Just Between Ourselves: In Brief

Key facts relating to Alan Ayckbourn's Just Between Ourselves.
  • Just Between Ourselves is Alan Ayckbourn's 20th play.
  • The world premiere was held at the Library Theatre, Scarborough, on 28 January 1976.
  • The London premiere took place at the Queen's Theatre on 20 April 1977.
  • The playwright considers it one of his 'winter' plays, three plays in succession written for the first time during the winter months in Scarborough. Alan attributes the darkness found in Just Between Ourselves, Ten Times Table and Joking Apart to writing at this time of year.
  • Just Between Ourselves was the final Ayckbourn play to be performed at the Library Theatre, Scarborough, as well as being the final play to be performed at the Stephen Joseph Theatre In The Round (to which the Library Theatre company moved in 1976).
  • The play is one of Alan Ayckbourn's exterior garden-set plays - the garage and garden of Dennis and Vera - which also includes plays such as Relatively Speaking, Round And Round The Garden, Joking Apart, Garden and Snake In The Grass amongst others.
  • Just Between Ourselves requires a full-sized car on set: which should ideally be a small popular car reflecting the period the play is set in; further to this, the playwright feels very strongly that Just Between Ourselves is a play firmly of the 1970s and make little sense if moved out of that milieu.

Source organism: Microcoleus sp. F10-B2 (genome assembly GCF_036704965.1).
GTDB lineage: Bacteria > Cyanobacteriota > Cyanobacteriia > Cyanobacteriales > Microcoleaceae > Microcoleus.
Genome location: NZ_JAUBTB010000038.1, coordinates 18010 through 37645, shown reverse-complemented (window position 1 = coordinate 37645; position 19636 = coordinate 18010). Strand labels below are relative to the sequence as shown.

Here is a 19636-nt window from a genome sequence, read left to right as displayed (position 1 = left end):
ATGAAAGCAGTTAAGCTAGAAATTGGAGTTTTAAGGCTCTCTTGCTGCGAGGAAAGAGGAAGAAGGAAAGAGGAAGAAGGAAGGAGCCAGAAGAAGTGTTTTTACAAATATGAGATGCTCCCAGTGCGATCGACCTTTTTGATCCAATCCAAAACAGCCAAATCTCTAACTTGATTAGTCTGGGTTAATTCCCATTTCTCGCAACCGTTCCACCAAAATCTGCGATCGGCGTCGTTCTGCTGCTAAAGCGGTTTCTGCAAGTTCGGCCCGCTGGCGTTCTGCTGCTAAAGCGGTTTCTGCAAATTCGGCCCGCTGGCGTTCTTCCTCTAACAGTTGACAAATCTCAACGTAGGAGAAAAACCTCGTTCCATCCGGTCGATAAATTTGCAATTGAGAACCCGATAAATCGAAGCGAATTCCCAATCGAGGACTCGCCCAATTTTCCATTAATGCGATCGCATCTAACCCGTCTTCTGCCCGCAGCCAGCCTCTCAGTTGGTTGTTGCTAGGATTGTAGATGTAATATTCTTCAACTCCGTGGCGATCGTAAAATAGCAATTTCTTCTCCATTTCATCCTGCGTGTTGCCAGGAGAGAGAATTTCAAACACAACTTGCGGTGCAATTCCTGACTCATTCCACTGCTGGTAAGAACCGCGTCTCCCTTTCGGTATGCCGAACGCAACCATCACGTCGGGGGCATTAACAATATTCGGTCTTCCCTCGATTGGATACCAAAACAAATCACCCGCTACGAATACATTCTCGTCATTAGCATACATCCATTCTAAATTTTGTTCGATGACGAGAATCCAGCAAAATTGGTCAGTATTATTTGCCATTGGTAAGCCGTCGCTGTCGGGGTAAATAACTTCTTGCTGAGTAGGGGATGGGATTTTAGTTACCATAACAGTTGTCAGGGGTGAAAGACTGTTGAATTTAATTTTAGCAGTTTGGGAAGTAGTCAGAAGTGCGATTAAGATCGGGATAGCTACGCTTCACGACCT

• The world premiere production marked the first appearance in an Ayckbourn play in Scarborough of the actor Malcolm Hebden, playing Neil. He would stay with the company for 20 years and become its associate director. His final play, in 1996, was a revival of Just between Ourselves in which he again played Neil.
  • Just Between Ourselves won the Evening Standard Award for Best Comedy in 1977; this marked the second time Alan had taken Best Play following The Norman Conquests in 1974.
  • The play was adapted for television in 1978 to mark the 10th anniversary of Yorkshire Television. It starred Richard Briers as Dennis.
  • It has also been adapted for the radio twice by the BBC in 1984 and 2008. In 2000, it was also recorded as an audio drama by LA Theatre Works, directed by Waris Hussein, best known as the director of the first ever episode of the television drama Doctor Who in 1963.
  • It was due to be revived by Alan Ayckbourn at the Stephen Joseph Theatre during 2020, but the production was cancelled due to the Covid-19 pandemic which closed every theatre in the UK.
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